If you follow my blog regularly, you know that I promote the idea that Zero Waste is an aspirational goal, a concept to build your life around and to provide guidance for minimizing the footprint you and your family are leaving on the environment. What Zero Waste is not is an unbending religion or an exclusive group of all-or-nothing adherents.
For individuals pondering the idea of adopting a Zero Waste lifestyle, I encourage writing out a Top Ten List (or whatever number you are comfortable with) of items you’re not ready to/or cannot give up.
In my view, if you’re going to stick to a Zero Waste lifestyle, you must be realistic.
Had I asked anyone in my life, three years ago, what they thought the number one item on my list would be? I know without a doubt that the resounding answer from everyone would have been, “NEW SHOES!”
In the beginning, my husband and I had individual “Mulligan” Lists consisting of a few can’t-live-without personal luxury items as well as a number of household essentials. Much to my own surprise, new shoes did not make my final cut! Over the following weeks, as we went about daily life we encountered several other necessary household items that we’d inadvertently left off our lists. As a result, our lists grew to 14 and 16 items. So the goal in our first year was to find enough alternatives to reduce each list to 10 items.
Here are our original lists with updates:
As you can see, we were able to eliminate items. We did this slowly; we didn’t stress out about finding replacements. Instead, we found alternatives such as stovetop popcorn bought in bulk, plastic-free ice cream bars, and coconut oil in bulk. Over time, by living our daily lives and generally keeping our lists in mind, we were able to achieve our goal.
Now it is important to define what terms dictate your list. How extreme do you want to be? For us, we kept the list exclusively for items packaged in plastic. While we aim to buy as much as possible in bulk, we realize this is not a 100% achievable — yet. We continue to purchase select items in glass bottles, cardboard boxes, and even a few tin cans. Keeping in mind our belief in Progress over Perfection, we strive to keep these packaged items to a minimum. And through our gardening adventures, we plan to reduce/eliminate our dependence on them.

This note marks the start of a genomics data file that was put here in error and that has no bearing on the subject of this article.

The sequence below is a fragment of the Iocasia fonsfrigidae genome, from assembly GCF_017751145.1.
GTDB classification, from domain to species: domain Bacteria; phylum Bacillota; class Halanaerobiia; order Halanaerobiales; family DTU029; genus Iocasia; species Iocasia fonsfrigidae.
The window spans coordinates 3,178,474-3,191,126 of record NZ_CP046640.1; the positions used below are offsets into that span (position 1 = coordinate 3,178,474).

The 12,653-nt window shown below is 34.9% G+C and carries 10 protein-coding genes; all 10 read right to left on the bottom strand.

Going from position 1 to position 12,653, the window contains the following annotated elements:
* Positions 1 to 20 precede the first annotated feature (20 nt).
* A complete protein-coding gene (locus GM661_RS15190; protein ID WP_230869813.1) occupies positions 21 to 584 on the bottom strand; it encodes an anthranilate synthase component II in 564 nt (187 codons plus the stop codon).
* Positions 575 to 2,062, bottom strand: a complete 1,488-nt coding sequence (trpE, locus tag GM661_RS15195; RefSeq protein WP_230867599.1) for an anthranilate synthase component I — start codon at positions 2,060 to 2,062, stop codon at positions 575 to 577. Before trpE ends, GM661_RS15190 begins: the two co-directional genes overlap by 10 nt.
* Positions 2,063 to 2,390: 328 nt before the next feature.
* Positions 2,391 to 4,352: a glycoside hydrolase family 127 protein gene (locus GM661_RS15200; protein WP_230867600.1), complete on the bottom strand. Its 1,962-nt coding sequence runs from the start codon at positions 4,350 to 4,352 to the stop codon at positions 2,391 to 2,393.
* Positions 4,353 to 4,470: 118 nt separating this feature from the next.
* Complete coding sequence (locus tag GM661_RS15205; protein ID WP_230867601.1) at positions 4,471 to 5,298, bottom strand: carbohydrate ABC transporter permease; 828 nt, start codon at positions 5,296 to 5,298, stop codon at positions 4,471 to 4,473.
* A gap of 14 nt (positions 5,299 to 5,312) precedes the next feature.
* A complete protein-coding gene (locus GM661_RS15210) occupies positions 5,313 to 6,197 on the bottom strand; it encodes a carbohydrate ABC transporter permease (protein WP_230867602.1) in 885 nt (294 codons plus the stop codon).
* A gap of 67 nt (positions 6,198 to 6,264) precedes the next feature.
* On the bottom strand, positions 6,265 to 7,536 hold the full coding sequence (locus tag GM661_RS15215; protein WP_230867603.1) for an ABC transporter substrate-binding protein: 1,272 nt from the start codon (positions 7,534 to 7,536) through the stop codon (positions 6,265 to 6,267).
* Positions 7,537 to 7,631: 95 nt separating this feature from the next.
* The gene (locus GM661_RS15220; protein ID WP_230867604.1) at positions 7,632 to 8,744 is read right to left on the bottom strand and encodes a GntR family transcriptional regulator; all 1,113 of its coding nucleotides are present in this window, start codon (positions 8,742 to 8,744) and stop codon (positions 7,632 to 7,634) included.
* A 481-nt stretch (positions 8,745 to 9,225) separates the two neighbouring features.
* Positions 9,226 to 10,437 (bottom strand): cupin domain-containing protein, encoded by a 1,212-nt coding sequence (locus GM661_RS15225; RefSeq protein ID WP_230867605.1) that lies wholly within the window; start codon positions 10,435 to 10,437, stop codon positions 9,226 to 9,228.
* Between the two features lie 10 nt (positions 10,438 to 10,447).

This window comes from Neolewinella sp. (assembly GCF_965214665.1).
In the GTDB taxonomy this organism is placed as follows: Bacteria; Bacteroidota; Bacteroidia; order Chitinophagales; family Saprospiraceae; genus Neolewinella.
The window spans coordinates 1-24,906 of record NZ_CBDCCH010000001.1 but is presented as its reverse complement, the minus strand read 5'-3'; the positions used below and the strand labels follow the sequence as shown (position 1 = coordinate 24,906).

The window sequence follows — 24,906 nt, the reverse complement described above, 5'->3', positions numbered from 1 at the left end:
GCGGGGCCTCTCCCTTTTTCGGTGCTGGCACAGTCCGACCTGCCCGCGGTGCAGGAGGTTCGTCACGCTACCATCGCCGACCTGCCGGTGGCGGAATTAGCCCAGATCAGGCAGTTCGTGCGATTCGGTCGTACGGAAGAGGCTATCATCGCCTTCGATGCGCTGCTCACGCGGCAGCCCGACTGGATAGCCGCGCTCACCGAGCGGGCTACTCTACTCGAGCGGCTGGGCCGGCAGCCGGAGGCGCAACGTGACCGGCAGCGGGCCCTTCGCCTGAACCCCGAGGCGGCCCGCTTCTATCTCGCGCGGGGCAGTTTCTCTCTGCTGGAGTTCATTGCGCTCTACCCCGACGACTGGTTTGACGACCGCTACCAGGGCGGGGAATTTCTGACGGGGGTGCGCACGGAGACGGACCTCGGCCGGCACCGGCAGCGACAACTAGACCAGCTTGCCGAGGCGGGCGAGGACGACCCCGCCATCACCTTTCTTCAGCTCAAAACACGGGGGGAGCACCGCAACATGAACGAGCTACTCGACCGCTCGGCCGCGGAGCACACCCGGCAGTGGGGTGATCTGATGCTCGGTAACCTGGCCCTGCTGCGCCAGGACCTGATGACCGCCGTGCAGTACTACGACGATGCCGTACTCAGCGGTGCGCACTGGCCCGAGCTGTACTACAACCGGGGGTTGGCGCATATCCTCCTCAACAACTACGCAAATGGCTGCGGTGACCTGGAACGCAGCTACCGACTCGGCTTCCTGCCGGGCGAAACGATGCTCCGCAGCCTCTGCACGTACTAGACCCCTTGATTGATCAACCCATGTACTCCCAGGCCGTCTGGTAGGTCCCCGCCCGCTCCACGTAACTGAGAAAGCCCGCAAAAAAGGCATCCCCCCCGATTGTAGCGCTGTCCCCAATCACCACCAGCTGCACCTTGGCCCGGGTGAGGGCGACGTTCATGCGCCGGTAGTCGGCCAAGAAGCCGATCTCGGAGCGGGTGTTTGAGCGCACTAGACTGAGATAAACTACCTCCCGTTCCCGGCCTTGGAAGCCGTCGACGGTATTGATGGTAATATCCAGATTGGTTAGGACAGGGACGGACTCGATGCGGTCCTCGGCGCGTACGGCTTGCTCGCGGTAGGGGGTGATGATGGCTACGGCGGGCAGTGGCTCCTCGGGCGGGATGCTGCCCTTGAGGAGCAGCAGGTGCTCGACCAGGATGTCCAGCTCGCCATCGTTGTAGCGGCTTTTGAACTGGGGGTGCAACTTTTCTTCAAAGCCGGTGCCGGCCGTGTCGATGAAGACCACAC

Having a “gimme” list is useful for many reasons. In the beginning, it is a fantastic tool to help you navigate the grocery store. If the items are packaged with plastic and not on your list, don’t buy them. The list is also a reminder of the luxuries you can look forward to. If you are feeling down about not being able to indulge to the extent you did in the past, try focusing on the items on your list that you can still have.
We exist in an “on demand” society where we are used to having what we want, when we want it. Moving away from this way of thinking is going be difficult. The silver lining is that you will start to feel grateful for the times you CAN indulge in items that you no longer purchase for your home. For me, it’s, eating chips and salsa at a restaurant; for my husband, it’s going out for an ice cream cone. Now, when, our kids have something as simple as juice at a friend’s house or at a restaurant, they regard it as a treat. These are all things we used to purchase for the home (and therefore consumed without thought). Now that these items are no longer part of our daily life, we appreciate them in a special way when we have the opportunity to enjoy them. I love this!
“Gratitude turns what we have into enough” – Melodie Beatie